GRAND RAPIDS, Mich. (WOOD) — It’s cheaper to send waste to a landfill than recycling, but turning trash into a commodity could become more streamlined in West Michigan in the coming years.

The Kent County Recycling and Education Center is the largest facility of its kind on the west side of the state.

The communications and marketing director for the county’s Department of Public Works, Kristen Wieland, shared the changes she has noticed in what materials are showing up at the facility.

“Cardboard is the biggest thing. It’s really been growing in about the last eight years, but I think COVID has really shifted how much cardboard we’re getting at our homes instead of at retail,” she said.

Wieland called it the Amazon effect. Large pieces of cardboard can jam up the equipment at the center, which is why it’s so important to cut it down to size before placing it in a recycling bin.

Cleanliness is also important. Recyclables don’t need to be pristine but should be mostly free of food. They are a commodity that the county sells, so it’s important that they retain their value.

“If we keep sending (vendors) stuff that’s not clean enough, they’re going to start rejecting it. Similar to the stock market, those values rise and fall. There are a lot of complexities to how much the recyclables are worth in the marketplace, and that’s one of the revenues we use to help pay the people who work here as well as do the maintenance,” said Wieland.

Many people don’t put that commodity in recycling bins and send it away as trash instead.

The waste-to-energy facility across the street from the recycling facility has helped cut down on how much material makes it to the landfills, but Wieland said there is still a lot of work to do. The county came up short of its goal to reduce landfill waste by 20% by 2020 but is now on track for its next goal of reducing what goes to the landfill by 90% by the year 2030.

“We have to advance the technology that we’re utilizing in order to be able to capture more of the materials. Otherwise, they’re going to continue to go to the landfill. Landfilling is pretty cheap, but all we’re doing is burying it in the ground and it’s going to have an enduring impact on our community,” Wieland explained.

The Department of Public Works has a 250-acre property adjacent to the South Kent Landfill that will either become an extension of the landfill or something different. The department is working with surrounding communities on a plan to break out the waste that currently goes into the landfill into different commodities that still have value.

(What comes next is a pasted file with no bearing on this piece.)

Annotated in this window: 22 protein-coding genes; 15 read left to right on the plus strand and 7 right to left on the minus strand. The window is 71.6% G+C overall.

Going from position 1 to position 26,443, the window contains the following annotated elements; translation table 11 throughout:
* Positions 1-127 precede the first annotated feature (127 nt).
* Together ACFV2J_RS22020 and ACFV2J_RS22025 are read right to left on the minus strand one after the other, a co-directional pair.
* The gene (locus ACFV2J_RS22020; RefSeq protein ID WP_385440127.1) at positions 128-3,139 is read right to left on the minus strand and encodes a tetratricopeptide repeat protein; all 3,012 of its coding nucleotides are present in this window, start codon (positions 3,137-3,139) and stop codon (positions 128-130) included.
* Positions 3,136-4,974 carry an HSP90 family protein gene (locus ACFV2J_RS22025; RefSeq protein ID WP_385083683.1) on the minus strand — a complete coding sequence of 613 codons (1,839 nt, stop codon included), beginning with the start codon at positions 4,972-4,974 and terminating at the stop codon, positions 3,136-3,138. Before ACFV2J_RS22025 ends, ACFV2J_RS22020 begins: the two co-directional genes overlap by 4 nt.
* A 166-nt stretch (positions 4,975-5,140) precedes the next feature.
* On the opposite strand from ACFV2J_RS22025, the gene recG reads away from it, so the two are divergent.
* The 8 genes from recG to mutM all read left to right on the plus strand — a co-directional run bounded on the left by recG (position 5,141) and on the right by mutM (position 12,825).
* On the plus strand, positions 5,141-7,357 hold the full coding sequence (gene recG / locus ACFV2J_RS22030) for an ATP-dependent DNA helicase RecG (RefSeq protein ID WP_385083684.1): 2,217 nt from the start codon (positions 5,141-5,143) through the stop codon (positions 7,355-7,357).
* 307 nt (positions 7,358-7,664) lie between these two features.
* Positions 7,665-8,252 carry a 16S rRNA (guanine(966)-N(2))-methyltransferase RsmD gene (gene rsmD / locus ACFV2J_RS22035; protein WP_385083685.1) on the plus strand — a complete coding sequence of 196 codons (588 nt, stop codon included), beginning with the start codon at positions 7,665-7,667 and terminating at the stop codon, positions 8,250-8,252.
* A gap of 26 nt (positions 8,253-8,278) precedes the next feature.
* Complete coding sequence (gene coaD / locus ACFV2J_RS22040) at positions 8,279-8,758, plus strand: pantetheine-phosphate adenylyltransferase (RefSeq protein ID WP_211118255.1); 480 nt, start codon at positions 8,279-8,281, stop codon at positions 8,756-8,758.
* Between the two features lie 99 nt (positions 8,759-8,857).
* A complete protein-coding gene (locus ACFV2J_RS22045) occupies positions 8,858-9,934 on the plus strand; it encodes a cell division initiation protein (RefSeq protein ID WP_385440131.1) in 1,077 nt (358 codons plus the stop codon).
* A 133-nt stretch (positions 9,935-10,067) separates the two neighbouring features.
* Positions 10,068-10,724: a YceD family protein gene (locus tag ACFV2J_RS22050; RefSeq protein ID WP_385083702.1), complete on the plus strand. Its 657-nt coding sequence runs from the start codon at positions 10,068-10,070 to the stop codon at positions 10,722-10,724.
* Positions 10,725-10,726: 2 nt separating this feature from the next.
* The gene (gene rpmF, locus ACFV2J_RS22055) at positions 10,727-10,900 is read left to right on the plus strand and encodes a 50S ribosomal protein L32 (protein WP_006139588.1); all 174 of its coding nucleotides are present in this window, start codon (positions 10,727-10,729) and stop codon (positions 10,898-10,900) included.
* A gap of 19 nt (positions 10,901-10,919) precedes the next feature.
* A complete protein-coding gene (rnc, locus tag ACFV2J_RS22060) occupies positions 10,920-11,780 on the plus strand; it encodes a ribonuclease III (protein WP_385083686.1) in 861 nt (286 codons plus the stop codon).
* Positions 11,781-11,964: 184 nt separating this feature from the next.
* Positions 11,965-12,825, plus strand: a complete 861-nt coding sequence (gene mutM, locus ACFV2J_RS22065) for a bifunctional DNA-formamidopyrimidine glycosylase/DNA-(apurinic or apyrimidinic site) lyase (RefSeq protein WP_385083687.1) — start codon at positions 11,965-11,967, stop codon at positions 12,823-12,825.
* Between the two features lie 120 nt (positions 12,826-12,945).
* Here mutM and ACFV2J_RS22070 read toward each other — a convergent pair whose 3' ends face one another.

Wieland said about 35% to 40% of what goes into the landfill is organic material not suitable for recycling but something that could go to a compost facility for anaerobic digestion.

The goal is to build up the infrastructure around the property and turn it into a sustainable business park, to get that material out of the waste stream and capture it for use as a commodity.

A board manufacturer has also shown interest in becoming part of the park, taking the scrap paper and film plastic and turning it into boards similar to MDF boards. They could be used for flat roofs like those at big box stores.

If the county gets approval for these plans, the development contracts could be secured in 2023, with construction starting in the following two years. Whether the county moves forward with expanding the landfill or creating a sustainable business park, the decision has to happen in the next year or two, since it will require permits and planning.

HOW A LANDFILL WORKS, INSIDE AND OUT

At the South Kent Landfill, Wieland showed the process of collecting waste, crushing it down, and covering it up. A 120,000-pound machine that looks like an excavator with large, metal cleats instead of tires drives over all of the trash repeatedly, so it doesn’t take up any more space than it needs to.

Mattresses have become more challenging material to deal with. Wieland thinks the ease of online ordering has created more mattress waste, and they are difficult to crush down since they get caught in the machine.

Businesses, like Recycled Dreams Grand Rapids, will take the mattresses and break them apart to use the materials inside, but it’s a labor-intensive process. The county has been working with a company in the Rockford area, but one business can’t handle the 30,000 mattresses the public works department collected at one facility in the last year.

The excavator that crushes waste at the landfill.

Although a landfill is a giant pile of trash, there is a lot that goes into designing and engineering every section of it. The South Kent Landfill has pipes sticking up out of each section, serving two purposes. One pipe system collects the methane gas that builds up after a section is closed, and another collects the liquid that seeps into the ground and sends it to the wastewater treatment plant.

The property also has a monofil, which is the ash from the waste-to-energy facility in Grand Rapids. That area holds 30 years’ worth of waste in a much smaller space than the 30 years worth of waste that exists in the landfill since it was all incinerated.

Workers must also be careful when starting a new section in the landfill. The previous section can’t get too high before starting the next one, since the ground could become unstable, so there is a precise process for filling each section.

Wieland said 75% of the material that ends up in the landfill could be diverted, but it will take practice and patience.

“It’s not a snap of the fingers or a flip of the switch. We’ve got to build up habits. We’ve got to build up infrastructure in order to accommodate those types of changes,” she said.